Traditional vs Roth IRAs

Ever since the introduction of Roth IRAs in 1997, the debate over Traditional IRAs vs Roth IRAs has raged non-stop, and is likely to continue for as long as the choice remains. One thing is certain, the choice an individual must make between the two is not a simple one as the rules and requirements, and outcomes of each are different and it should rely heavily on their own personal circumstances. The best course is to gain an understanding of how each works and what sets them apart from each other.

Traditional IRA Basics

Traditional IRAs have been around for a long time, so most people are familiar with them. Established by Congress to encourage individual retirement savings, Traditional IRAs enable individuals to save for their future by making tax-deductible contributions of up to $5,000* that can be invested in a number of ways to accumulate a nest egg that isn’t taxed until it is withdrawn, presumably at a lower tax rate in retirement. Any withdrawals made prior to age 59 ½ also be subject to a 10% penalty unless certain requirements are met.

Roth IRA Basics

Contributions made to a Roth IRA are not tax-deductible but can be invested in the same way as a Traditional IRA and allowed to grow without current taxation. The biggest difference between the two is that, with the Roth IRA, distributions are not taxed, and, although they may be subject to the same early withdrawal penalty, there are provisions that allow for withdrawal of principle at any time without penalty.

Other Key Differences between Traditional IRAs and Roth IRAs


Traditional IRAs:

Anyone who does not currently participate in another qualified retirement plan such as an employer-sponsored plan is eligible to contribute to a Tradition IRA. Those who do participate in another qualified plan may contribute to a Traditional IRA if their income doesn’t exceed a certain amount which, for a single filer is $60,000 and joint filers $100,000.

Roth IRA:

Anyone can contribute to a Roth IRA regardless of whether they participate in another plan as long as their income doesn’t exceed a certain income range which for single filers is $95,000 and $110,000 and joint filers $150,000 to $160,000. The contribution limit is reduced once a person’s income enters the range and then is disallowed completely when it exceeds the range.


Traditional IRA:

All distributions from a Traditional IRA will be taxed as ordinary income. Any early distributions are subject to a penalty unless they meet certain requirements such as: Recipient is deemed disabled and cannot work; funds are used as part of a down payment on a first-time home purchase; funds are used to pay for college expenses; or they are distributed based on a schedule of equal periodic payments for life.

Roth IRA:

All distributions received from a Roth IRA are tax exempt. Early distributions are allowed to the extent that they are from the principles which are drawn out before interest. Also, distributions cannot be taken until the 5-tax year hold period has been met, meaning, the initial contribution to a Roth has to be held in the account for at least five years based on when the contribution was actually made. The same early withdrawal penalty exclusions that apply to Traditional IRAs apply to Roth IRAs.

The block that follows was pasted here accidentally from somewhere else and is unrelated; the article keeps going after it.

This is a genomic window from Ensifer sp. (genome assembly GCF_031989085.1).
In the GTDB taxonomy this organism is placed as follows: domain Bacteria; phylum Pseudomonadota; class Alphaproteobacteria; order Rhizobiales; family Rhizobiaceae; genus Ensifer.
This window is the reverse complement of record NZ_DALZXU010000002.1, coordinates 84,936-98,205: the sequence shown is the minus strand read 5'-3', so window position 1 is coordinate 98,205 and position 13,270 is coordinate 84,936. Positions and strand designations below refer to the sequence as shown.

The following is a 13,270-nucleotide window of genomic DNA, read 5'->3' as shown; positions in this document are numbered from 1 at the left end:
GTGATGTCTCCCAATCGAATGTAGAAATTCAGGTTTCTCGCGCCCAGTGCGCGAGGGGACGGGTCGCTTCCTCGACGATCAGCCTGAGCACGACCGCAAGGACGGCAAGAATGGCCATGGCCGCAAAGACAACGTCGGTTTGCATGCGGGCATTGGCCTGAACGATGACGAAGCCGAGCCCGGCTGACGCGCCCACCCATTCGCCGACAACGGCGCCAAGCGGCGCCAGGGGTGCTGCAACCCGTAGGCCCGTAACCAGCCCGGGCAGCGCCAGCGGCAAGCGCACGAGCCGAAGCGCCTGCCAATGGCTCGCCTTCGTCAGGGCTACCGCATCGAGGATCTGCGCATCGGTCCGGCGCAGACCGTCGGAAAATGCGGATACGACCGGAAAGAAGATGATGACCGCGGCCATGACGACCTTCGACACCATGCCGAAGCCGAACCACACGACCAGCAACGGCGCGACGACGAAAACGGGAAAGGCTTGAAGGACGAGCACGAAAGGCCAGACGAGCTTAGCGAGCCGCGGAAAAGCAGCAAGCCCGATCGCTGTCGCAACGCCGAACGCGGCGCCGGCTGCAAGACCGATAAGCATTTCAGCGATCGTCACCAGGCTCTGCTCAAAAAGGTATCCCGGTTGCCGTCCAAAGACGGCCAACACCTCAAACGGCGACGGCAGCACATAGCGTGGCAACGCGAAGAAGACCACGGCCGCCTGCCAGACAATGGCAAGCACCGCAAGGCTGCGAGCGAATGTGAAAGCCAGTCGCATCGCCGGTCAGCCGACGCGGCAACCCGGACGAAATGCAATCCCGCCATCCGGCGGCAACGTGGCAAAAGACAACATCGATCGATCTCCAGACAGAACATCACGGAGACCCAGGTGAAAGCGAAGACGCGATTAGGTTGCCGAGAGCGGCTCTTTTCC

Minimum Distribution Rules

Traditional IRA:

Distributions must commence by age 70 ½ and be sufficient to pay out the total balance by life expectancy.

Roth IRA:

There are no minimum distribution requirements.

Estate Taxation

Traditional IRA:

Distribution to beneficiaries are included in the estate for estate tax purposes, and they are also taxed to the beneficiary as ordinary income.

Roth IRAs:

Also included in the estate but not taxed to the beneficiary.

Which is Best?

While the Roth IRA holds some clear advantages over the Traditional IRA in terms of eligibility and distribution flexibility and taxation, the answer still lies in which one is best for your particular situation. For most people, the Roth IRA is likely to produce the best outcome. For example, a person who begins contributing at the age of 37 and is in a combined federal and state tax bracket of 33%, would generate about $700 more monthly income from a Roth than an IRA (assuming an 8% average return on investment and a 15% tax bracket after retirement).

Should I Change to a Roth?

If you have a Traditional IRA and are considering changing or converting it to a Roth IRA, you should be aware that the conversion will trigger a taxable event, which could impact the ultimate outcome. The amount of money that your move from a Traditional IRA into a Roth in excess of your principle will be taxed in the year of the conversion at your ordinary income tax rate. The tax can be paid directly from your IRA or with funds that you have available elsewhere. Either way, it will have the effect of diminishing your long term returns.

An alternative to consider is to simply cease making contributions to your Traditional IRA and start making them to a Roth. The only problem is that you will then have two different IRA accounts which can be more troublesome to administrate.


With all of the moving parts of both a Traditional IRA and a Roth IRA and the difference of each, it would be important to compare both with careful consideration of your current and future financial needs. Your best advice is to run some comparison using any number of IRA calculators available online that will help you determine which will produce the best outcome at retirement.

*Current limit for IRA contribution. Future limits will be indexed or increased by increments of $500